Actually Firefox as well as Thunderbird. – ONLYOFFICE.
– What? ONLYOFFICE and VLC media player were all pre-installed
by the operating system. – I've never heard of ONLYOFFICE. – [Anthony] Apparently
it's a fork of LibreOffice. – Ha, it's very Microsoft Office-looking. Let's try and find some tech tips here. Linus Tech Tips. What's my Amazon page? This is a second-hand TITAN X. Okay, we need to update this. Colton! – [Colton] I'm here, what's up? – Oh wow you're there? (man laughing) That was so cool. Can I summon people just
by like saying their names? lttstore.com. Hey, this is a sweet
shirt by the way, guys. Okay, what else can we try here? Okay, so where's my File dropdown? – This is a modification
to Windows Explorer called I think Old Explorer
that kind of restores the Windows 7 style of Windows Explorer.

So it doesn't have the
traditional ribbon bar. It doesn't have any of the other stuff. It's just all basically rewritten. And there's actually a
config file you can change to customize it yourself. I used it for a little while
just kind of out of curiosity. It's just a preference thing I feel. But they used it here
because some of the changes that they made to Windows
also affected Explorer. So they had to use Old Explorer
to kind of patch it up. – Well, I can tell you
now there's only one thing that I would care about
them fixing and that's, if I search for something
and I go to this folder, when I click up folder, you bastards! That's not what I want. I want it to go up a folder. If I want it to go back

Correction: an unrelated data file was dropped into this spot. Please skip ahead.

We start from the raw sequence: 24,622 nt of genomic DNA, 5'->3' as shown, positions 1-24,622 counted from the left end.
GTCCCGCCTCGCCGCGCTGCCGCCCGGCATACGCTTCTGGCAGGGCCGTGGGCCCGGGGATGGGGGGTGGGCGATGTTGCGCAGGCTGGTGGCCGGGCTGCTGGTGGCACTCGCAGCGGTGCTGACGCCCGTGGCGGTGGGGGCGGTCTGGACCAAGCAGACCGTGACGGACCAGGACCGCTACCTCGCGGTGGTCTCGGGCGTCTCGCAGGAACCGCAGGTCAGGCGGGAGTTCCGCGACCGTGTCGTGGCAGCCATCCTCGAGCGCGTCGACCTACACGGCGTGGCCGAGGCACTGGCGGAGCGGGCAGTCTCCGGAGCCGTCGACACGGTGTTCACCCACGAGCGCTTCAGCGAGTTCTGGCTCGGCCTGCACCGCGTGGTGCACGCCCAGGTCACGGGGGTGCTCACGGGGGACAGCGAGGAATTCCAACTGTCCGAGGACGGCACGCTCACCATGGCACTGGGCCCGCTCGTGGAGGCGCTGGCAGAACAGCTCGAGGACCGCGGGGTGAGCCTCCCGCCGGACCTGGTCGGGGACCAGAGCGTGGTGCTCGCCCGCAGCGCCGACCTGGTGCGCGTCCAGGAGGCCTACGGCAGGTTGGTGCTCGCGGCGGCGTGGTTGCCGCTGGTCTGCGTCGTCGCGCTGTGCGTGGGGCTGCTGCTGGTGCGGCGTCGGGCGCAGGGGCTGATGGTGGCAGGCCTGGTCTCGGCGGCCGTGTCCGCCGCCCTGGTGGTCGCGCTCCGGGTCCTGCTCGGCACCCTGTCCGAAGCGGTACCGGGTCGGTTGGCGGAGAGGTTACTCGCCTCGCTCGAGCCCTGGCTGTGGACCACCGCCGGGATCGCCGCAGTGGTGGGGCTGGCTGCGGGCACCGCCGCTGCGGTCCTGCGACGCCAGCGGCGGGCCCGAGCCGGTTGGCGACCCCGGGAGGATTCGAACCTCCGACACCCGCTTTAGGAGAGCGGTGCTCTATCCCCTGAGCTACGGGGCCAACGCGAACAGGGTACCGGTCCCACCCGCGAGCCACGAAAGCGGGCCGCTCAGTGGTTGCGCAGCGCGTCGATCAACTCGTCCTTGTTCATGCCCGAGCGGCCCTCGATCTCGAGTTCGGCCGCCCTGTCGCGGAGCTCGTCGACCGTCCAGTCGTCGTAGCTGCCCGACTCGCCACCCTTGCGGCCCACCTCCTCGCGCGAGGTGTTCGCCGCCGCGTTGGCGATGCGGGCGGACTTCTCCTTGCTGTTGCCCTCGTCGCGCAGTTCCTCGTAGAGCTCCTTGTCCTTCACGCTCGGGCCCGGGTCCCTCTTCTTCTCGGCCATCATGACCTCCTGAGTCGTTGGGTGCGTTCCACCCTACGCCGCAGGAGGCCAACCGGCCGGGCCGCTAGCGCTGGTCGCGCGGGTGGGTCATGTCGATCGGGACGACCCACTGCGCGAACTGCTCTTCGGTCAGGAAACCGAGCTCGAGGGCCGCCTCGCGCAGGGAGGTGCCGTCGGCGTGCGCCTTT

to the previous page, I would press Back.

Up folder means up one folder
in the directory structure. So this looks like the horrible Windows 10-type Settings menu except there's even less stuff in here. Like what's up with that? – [Anthony] Well, a lot of it is stuff that was tied in with
that telemetry stuff, so Windows Updates, gaming
like the Xbox stuff, that was tied in with the
telemetry and the phoning home.

So pretty much anything that qualifies with
that would also be cut. – Can I even set a screensaver? – [Anthony] I think so. It's under display, isn't it? – I don't know, is it? Wait, here it is, here it
is, I got it, I got it. So you can't search for it. I guess that would probably be because they gutted the
regular search as well. – [Anthony] Yeah, without Cortana, then Windows Search kind of just dies. – Ha, I actually didn't know
that this bubble screensaver was still built into Windows. This is a Windows Vista
classic right here. This was so cool at the time. Ooh, 3D acceleration on the desktop! Now it looks kind of faked actually. I just wanna watch these bubbles for days. – We've evolved past screensavers at this point as a species. – [Linus] This is weird too. Windows tab doesn't cycle through things for whatever reason. All tab does but why doesn't Windows tab? Okay, well that's cool. I guess that's fine. – I haven't really done any benchmarking. – Okay.
– But it does seem to be a lot snappier than it should like a standard Windows
10 install would be.

– I mean the Start menu
sure opens right away which is pretty nice. But I mean how bad is this search? So let's search for like Counterstrike. That's rough. Not being able to find something that is literally a shortcut
on the desktop is terrible. No worse than the builtin
one in Windows 10 mind you. – I think it is possible to set the search folders for a Classic Shell or I guess it's called Open Shell now. So if you were to
right-click on the Start menu and go to Settings, you can kind of configure
everything there, but by default I think
it's not set up to do that.

It's just for the Start menu itself. – [Linus] Got it, okay. Search the internet, search programs and